For most DHBs, ACEI or ARB medicine dispensing did not show a strong relationship to deprivation. Looking at the national data, ACEI and ARB medicines were more likely to be dispensed to those diabetics in more deprived socioeconomic groups. This relationship is affected by ethnic group, and ethnicity-specific deprivation data is shown for each DHB.

Asian, Māori and Pacific peoples with diabetes occupied comparatively more days in hospital compared with European people with diabetes. Likewise, socioeconomically deprived diabetics occupied comparatively more days in hospital than socioeconomically advantaged diabetics

The Equity Explorer found diabetic bed-days varied from 2.4–66 percent of the total number of bed-days for the same population (for example, (Māori diabetic bed-days)/(all Māori bed-days)). The difference compared with the 7–28 percent range for the diabetes Atlas domain is largely due to age-standardisation of the 40 years and over population only, and total response ethnicity which corrects Pacific peoples and Asian undercounting.

Almost all Asian, Māori and Pacific populations showed higher diabetic bed-day occupancy proportions than the European/Other ethnic group, which is consistent with the higher diabetes prevalence for these ethnicities. DHB ratios compared with European/Other ranged from 0.32–2.69 for Asian populations, 1.38–2.75 for Māori and 2.35–4.30 for Pacific peoples (2014 data). In many DHBs, there was an observable increase over five years of data, which reflects the rapidly increasing number of people with diabetes.

Deprivation analyses showed a trend in nearly all DHBs, with diabetics from increasingly deprived populations occupying proportionately more hospital bed days than diabetics from less deprived populations. This is consistent with diabetes prevalence, which is higher for more-deprived populations.[4] 


The HbA1c indicator does not show whether diabetes was well controlled or not. We do not know whether the testing is showing poorer diabetes control for some populations.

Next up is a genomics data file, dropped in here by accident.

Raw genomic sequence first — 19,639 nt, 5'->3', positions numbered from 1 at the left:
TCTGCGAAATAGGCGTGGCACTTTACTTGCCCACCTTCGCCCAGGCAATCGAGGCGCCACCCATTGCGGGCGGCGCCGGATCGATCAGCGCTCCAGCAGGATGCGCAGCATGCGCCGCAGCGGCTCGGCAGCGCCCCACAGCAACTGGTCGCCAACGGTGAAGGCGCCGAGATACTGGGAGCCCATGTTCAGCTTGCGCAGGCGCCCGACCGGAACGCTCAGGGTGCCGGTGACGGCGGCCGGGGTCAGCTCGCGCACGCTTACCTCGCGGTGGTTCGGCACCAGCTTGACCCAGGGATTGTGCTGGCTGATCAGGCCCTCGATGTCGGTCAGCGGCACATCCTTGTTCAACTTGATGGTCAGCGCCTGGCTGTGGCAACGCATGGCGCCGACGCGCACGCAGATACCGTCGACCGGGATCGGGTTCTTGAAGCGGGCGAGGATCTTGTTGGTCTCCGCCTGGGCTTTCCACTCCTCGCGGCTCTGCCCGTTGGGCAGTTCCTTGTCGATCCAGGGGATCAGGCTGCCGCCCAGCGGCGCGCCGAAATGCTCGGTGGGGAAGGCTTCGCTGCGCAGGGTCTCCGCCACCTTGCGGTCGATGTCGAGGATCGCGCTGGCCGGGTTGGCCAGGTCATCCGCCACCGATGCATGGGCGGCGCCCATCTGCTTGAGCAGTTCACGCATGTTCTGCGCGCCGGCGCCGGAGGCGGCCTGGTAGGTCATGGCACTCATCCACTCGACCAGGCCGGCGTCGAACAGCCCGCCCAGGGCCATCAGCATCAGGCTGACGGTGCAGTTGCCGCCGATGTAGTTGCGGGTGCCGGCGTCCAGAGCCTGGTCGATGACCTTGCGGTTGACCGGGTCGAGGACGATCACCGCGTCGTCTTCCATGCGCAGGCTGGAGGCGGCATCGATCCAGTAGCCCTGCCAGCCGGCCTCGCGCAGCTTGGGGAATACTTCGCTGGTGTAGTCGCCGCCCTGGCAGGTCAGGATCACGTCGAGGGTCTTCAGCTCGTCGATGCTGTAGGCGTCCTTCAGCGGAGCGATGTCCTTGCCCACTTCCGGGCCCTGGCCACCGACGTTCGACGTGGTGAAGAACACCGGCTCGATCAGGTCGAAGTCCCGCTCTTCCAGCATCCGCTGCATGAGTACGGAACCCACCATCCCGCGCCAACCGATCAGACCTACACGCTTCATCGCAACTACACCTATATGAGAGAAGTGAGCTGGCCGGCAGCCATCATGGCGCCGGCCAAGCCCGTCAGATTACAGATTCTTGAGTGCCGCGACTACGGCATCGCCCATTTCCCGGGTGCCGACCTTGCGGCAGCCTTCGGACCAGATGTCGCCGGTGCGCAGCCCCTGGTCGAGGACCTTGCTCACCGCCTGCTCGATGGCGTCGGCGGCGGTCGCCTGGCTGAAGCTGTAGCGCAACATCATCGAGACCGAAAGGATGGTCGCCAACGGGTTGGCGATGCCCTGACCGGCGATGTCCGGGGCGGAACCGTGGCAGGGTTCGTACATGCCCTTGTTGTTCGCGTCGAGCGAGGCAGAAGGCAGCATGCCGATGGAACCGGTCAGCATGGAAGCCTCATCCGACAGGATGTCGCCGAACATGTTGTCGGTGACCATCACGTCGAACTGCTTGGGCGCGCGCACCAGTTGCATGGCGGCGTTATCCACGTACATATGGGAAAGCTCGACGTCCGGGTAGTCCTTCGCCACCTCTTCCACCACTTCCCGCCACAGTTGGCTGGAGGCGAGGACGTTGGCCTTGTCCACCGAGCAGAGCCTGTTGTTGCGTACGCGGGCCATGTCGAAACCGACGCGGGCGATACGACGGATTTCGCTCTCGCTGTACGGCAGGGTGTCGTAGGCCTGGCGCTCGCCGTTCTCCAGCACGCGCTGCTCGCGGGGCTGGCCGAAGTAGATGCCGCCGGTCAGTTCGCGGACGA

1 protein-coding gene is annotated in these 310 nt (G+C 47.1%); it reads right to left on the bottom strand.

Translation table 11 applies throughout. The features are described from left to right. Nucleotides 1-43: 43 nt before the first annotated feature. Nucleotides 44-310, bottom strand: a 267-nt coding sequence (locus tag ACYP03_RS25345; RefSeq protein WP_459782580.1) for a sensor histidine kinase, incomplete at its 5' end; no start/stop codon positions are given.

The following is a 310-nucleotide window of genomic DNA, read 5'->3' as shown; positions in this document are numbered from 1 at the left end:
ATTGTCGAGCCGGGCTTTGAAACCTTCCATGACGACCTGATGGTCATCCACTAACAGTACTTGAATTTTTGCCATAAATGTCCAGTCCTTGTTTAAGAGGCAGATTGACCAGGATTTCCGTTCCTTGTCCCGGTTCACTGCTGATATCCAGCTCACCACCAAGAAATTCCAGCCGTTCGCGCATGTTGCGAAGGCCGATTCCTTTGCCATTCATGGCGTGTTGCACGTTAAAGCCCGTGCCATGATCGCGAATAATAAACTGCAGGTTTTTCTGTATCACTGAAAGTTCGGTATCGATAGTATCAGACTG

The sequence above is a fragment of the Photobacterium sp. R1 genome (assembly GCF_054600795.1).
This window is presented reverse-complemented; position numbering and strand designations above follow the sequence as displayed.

Note that the deprivation analyses do not control for confounding by ethnicity, due to insufficient power to present analyses differently. Instead, ethnic-specific deprivation quintile data is shown.

How to use the Equity Explorer

Download the Equity Explorer

Below is a video about how to use the Equity Explorer, including a case study example from Northland DHB.


  1. Haemoglobin A1c (HbA1c) is a blood test that measures whether blood sugars are under control over the medium term. It should be tested at least yearly in diabetic people.
  2. Angiotensin converting enzyme inhibitors (ACEIs) and angiotensin receptor blockers (ARBs) are two classes of medicine that help prevent long-term complications of diabetes. They are recommended as long-term medicines.
  3. Diabetic medical–surgical bed-days are the total number of days in hospital for all diabetic patients, as a proportion of all medical–surgical bed-days. It includes medical and surgical admissions, but not other admission types (for example, maternity or mental health). All admissions are included – including those not related to diabetes. 
  4. Ministry of Health. 2015. Annual Update of Key Results 2014/15: New Zealand Health Survey. Wellington: Ministry of Health.
Last updated: 15th November 2021